Serving Larchmont Village, Hancock Park, and the Greater Wilshire neighborhoods of Los Angeles since 2011.

LAPD Addresses Community Safety at John Burroughs

Senior Lead Officers Dave Cordova (Wilshire) and Joseph Pelayo (Olympic)

CD4 Councilman Tom La Bonge held a community meeting on Thursday evening so that the LAPD could address our neighborhood and share their insight regarding the recent uptick in burglaries in our area – both home and auto. The meeting was held in the auditorium at John Burroughs Middle School on South McCadden Place in Hancock Park and was attended by approximately 150 community members.

John Burroughs Middle School

LAPD showed up in force. LAPD Olympic Division was represented by Captain Bob Arcos and Senior Lead Officer Joseph Pelayo. LAPD Wilshire Division was represented by Captain Eric Davis and Senior Lead Officer Dave Cordova.


Officer Pelayo addressed the issues that are impacting Olympic Division in our area – remember that Officer Pelayo’s area is from Wilshire and Western, north to Melrose; then west to Plymouth and south to Wilshire; and back over to Western.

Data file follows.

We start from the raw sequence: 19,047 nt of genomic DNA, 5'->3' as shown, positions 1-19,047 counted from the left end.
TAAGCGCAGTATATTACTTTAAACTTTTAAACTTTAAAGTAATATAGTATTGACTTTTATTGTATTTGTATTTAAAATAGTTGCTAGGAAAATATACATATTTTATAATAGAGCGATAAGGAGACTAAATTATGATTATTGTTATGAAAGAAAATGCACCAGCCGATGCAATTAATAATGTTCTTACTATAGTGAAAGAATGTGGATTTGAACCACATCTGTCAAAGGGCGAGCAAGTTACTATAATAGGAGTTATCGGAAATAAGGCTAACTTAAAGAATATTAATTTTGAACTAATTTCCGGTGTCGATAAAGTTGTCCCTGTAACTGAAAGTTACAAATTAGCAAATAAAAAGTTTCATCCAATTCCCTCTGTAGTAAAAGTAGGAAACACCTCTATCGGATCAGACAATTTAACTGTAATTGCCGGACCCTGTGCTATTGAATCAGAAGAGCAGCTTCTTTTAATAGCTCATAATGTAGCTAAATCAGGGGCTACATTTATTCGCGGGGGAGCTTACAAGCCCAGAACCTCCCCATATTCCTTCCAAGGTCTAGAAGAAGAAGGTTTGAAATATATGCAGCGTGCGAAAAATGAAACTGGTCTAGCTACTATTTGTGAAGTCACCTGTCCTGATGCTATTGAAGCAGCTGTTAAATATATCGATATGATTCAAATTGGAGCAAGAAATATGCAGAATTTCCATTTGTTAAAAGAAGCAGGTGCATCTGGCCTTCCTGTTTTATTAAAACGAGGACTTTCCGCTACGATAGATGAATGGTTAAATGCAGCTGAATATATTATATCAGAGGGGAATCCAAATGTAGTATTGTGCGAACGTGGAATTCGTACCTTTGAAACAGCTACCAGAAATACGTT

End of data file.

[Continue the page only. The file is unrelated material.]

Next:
Click for – Olympic Division Basic Car Map – Area 20A1

According to SLO Pelayo, only one of the recent home burglaries in our neighborhood actually fell in the Olympic Division. Most of the Olympic Division crimes continue to be car break-ins. He encouraged the community to be persistent about communicating – even after it feels like the occurrence of these types of crimes has dissipated. Communication is key because knowledge motivates residents to harden targets. And when it comes to auto thefts – the most important thing is not to leave anything of value inside the car.

LAPD Olympic Division Captain Bob Arcos continued the theme of Burglary Theft from a Motor Vehicle (BTMV) within the Olympic Division’s boundaries and addressed the fact that the division has a task force dedicated to reducing the incidents of this type of crime. The task force adjusts their patrols to the most problematic areas, days and times – namely 12a-6a, Th-Su. The task force has had significant success in arresting the crews involved in these types of crime.  However, the Police are up against the legal system – BTMV is a misdemeanor crime and offenders are usually released within 48 hours to start the cycle of crime again.